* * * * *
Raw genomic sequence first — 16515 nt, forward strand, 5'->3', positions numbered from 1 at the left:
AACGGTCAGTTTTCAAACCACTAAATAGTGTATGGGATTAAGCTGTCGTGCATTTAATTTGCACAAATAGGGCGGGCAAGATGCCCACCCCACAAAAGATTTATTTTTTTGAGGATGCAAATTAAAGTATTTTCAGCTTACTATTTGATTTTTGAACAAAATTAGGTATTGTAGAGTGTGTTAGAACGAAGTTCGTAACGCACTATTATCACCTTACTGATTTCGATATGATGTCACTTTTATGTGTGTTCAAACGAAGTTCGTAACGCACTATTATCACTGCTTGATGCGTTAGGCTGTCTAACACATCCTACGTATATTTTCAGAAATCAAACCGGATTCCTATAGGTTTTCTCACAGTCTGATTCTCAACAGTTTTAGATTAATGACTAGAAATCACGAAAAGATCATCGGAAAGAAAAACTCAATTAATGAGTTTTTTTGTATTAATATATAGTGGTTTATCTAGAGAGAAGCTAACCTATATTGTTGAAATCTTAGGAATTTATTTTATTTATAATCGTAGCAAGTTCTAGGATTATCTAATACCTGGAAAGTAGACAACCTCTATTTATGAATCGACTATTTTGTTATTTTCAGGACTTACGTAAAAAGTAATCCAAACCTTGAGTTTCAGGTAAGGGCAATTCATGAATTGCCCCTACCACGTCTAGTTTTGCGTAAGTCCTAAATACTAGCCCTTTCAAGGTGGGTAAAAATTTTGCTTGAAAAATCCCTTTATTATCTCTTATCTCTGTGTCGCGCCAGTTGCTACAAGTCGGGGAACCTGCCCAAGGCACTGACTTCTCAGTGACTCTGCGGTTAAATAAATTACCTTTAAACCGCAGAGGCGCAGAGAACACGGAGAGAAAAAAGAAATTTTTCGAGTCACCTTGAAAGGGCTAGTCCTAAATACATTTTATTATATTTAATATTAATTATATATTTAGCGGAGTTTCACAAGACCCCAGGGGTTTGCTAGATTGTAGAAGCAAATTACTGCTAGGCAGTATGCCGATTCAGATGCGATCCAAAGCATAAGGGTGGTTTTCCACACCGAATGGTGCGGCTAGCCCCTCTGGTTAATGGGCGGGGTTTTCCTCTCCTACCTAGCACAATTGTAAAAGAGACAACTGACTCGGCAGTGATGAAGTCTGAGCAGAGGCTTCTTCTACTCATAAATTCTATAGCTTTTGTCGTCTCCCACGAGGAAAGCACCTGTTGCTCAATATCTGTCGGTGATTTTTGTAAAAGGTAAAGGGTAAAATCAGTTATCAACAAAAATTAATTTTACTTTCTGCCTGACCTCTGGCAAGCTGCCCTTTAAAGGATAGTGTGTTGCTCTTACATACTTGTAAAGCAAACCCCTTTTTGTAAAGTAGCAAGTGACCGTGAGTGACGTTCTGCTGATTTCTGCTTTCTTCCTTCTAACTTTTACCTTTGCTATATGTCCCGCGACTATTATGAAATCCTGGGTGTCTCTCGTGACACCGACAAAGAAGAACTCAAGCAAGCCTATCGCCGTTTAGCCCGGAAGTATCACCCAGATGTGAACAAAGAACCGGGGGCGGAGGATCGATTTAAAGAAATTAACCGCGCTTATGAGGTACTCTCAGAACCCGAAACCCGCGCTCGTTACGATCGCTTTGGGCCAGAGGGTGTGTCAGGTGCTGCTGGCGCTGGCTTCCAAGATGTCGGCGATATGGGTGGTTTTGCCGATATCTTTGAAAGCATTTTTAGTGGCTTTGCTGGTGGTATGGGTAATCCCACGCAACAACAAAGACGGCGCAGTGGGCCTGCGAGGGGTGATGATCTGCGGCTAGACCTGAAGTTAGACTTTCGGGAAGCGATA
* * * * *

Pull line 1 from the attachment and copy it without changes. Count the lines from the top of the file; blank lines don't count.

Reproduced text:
Raw genomic sequence first — 16515 nt, forward strand, 5'->3', positions numbered from 1 at the left: